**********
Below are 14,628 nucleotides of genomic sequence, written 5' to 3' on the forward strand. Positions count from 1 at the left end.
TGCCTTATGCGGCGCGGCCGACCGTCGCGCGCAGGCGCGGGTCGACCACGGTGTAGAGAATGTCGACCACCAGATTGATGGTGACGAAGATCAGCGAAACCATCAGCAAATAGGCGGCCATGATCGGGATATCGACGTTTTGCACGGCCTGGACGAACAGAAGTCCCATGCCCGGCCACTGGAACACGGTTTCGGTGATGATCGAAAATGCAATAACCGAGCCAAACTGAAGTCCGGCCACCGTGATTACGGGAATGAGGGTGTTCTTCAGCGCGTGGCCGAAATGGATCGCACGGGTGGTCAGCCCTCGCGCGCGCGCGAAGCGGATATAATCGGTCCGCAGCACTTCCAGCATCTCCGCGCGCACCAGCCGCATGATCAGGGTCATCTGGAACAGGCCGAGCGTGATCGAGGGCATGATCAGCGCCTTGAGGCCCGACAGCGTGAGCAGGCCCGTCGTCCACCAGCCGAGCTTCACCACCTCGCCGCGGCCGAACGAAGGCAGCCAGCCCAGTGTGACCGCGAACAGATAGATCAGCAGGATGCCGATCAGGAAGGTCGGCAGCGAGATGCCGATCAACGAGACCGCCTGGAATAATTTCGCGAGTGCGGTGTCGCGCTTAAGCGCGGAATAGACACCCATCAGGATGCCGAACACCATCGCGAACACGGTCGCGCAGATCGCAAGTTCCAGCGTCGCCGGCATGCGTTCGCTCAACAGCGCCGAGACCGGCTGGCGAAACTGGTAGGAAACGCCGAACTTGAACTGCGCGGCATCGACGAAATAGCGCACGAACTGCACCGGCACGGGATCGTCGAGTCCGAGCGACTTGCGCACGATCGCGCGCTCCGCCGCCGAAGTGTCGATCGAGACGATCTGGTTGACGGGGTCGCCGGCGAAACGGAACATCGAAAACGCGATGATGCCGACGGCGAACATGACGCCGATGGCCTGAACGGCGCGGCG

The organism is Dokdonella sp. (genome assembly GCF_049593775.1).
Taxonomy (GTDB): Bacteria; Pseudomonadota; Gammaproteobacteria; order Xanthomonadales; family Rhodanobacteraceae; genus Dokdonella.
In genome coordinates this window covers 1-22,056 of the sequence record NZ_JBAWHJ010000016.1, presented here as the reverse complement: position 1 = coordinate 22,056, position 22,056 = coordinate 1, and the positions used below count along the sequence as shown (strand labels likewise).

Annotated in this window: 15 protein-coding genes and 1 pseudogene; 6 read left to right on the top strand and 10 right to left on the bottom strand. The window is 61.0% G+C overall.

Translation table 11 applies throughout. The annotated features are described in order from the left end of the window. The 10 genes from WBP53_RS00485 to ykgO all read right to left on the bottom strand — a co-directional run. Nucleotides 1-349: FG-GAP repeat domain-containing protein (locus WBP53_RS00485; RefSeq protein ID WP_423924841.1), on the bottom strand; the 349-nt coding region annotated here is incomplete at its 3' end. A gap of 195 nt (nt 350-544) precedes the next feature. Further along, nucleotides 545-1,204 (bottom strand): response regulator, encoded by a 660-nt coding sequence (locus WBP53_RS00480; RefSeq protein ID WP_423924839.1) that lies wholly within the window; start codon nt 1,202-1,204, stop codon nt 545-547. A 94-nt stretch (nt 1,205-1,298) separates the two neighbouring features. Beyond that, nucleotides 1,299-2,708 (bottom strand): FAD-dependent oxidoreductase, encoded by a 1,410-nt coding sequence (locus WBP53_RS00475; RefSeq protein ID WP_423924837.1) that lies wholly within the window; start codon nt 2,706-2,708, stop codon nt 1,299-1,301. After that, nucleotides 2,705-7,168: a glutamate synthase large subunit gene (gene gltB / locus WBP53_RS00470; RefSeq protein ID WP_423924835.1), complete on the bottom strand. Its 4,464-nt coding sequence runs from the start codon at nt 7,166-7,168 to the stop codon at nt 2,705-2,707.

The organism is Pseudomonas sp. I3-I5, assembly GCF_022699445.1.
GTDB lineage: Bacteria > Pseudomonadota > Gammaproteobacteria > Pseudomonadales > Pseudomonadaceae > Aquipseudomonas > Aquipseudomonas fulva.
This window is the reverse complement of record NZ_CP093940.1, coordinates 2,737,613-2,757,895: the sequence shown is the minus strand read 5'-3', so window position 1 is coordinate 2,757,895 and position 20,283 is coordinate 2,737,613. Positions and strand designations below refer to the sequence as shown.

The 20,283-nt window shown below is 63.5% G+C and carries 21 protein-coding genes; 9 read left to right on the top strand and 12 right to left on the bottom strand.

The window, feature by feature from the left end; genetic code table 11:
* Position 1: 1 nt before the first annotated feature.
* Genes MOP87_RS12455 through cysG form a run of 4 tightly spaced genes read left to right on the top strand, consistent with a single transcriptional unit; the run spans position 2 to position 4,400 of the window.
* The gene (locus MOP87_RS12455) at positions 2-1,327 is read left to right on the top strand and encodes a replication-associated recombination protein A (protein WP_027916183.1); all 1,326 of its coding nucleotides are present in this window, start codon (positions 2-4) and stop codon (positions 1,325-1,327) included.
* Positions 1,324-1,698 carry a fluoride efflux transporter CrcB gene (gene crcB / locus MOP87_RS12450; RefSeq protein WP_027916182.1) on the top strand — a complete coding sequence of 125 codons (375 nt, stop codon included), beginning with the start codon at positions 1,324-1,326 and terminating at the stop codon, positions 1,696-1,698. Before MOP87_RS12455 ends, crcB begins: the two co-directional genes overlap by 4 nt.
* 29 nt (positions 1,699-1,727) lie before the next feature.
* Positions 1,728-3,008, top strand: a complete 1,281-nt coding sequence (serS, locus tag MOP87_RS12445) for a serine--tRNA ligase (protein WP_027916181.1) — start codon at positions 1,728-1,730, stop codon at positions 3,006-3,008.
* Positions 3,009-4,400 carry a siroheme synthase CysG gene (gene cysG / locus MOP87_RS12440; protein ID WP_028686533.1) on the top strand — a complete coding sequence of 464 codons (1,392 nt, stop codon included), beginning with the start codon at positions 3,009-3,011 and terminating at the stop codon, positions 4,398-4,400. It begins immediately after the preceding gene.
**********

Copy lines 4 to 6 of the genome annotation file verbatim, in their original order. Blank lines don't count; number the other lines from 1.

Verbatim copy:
Taxonomy (GTDB): Bacteria; Pseudomonadota; Gammaproteobacteria; order Xanthomonadales; family Rhodanobacteraceae; genus Dokdonella.
In genome coordinates this window covers 1-22,056 of the sequence record NZ_JBAWHJ010000016.1, presented here as the reverse complement: position 1 = coordinate 22,056, position 22,056 = coordinate 1, and the positions used below count along the sequence as shown (strand labels likewise).

Annotated in this window: 15 protein-coding genes and 1 pseudogene; 6 read left to right on the top strand and 10 right to left on the bottom strand. The window is 61.0% G+C overall.